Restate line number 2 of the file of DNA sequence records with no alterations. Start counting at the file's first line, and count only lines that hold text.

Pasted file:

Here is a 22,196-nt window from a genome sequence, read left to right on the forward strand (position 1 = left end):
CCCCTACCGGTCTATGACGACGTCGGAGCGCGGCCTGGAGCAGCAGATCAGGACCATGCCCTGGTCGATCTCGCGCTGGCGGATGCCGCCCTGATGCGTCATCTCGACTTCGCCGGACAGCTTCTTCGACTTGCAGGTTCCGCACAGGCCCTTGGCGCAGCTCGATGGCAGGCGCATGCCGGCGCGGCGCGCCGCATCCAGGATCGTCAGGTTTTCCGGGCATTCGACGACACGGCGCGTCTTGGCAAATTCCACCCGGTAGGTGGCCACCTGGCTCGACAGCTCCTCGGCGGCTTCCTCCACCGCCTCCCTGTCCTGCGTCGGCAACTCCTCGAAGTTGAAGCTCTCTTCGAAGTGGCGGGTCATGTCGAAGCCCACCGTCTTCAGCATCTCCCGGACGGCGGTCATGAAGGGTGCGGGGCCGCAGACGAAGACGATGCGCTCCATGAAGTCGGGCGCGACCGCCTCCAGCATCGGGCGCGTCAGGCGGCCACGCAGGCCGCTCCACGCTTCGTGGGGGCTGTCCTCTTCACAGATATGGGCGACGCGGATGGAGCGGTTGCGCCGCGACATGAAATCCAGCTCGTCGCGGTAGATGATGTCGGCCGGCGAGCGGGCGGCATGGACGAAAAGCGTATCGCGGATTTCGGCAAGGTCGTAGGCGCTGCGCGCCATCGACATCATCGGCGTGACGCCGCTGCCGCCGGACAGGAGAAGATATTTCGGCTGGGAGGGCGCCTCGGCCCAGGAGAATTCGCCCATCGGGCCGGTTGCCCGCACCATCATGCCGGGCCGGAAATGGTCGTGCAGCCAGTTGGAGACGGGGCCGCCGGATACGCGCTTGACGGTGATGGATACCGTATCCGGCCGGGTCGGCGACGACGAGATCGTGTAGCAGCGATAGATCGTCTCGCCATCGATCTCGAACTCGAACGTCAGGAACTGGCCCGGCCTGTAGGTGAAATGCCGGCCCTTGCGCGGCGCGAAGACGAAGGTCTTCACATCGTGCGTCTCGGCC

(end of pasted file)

CCCCTACCGGTCTATGACGACGTCGGAGCGCGGCCTGGAGCAGCAGATCAGGACCATGCCCTGGTCGATCTCGCGCTGGCGGATGCCGCCCTGATGCGTCATCTCGACTTCGCCGGACAGCTTCTTCGACTTGCAGGTTCCGCACAGGCCCTTGGCGCAGCTCGATGGCAGGCGCATGCCGGCGCGGCGCGCCGCATCCAGGATCGTCAGGTTTTCCGGGCATTCGACGACACGGCGCGTCTTGGCAAATTCCACCCGGTAGGTGGCCACCTGGCTCGACAGCTCCTCGGCGGCTTCCTCCACCGCCTCCCTGTCCTGCGTCGGCAACTCCTCGAAGTTGAAGCTCTCTTCGAAGTGGCGGGTCATGTCGAAGCCCACCGTCTTCAGCATCTCCCGGACGGCGGTCATGAAGGGTGCGGGGCCGCAGACGAAGACGATGCGCTCCATGAAGTCGGGCGCGACCGCCTCCAGCATCGGGCGCGTCAGGCGGCCACGCAGGCCGCTCCACGCTTCGTGGGGGCTGTCCTCTTCACAGATATGGGCGACGCGGATGGAGCGGTTGCGCCGCGACATGAAATCCAGCTCGTCGCGGTAGATGATGTCGGCCGGCGAGCGGGCGGCATGGACGAAAAGCGTATCGCGGATTTCGGCAAGGTCGTAGGCGCTGCGCGCCATCGACATCATCGGCGTGACGCCGCTGCCGCCGGACAGGAGAAGATATTTCGGCTGGGAGGGCGCCTCGGCCCAGGAGAATTCGCCCATCGGGCCGGTTGCCCGCACCATCATGCCGGGCCGGAAATGGTCGTGCAGCCAGTTGGAGACGGGGCCGCCGGATACGCGCTTGACGGTGATGGATACCGTATCCGGCCGGGTCGGCGACGACGAGATCGTGTAGCAGCGATAGATCGTCTCGCCATCGATCTCGAACTCGAACGTCAGGAACTGGCCCGGCCTGTAGGTGAAATGCCGGCCCTTGCGCGGCGCGAAGACGAAGGTCTTCACATCGTGCGTCTCGGCC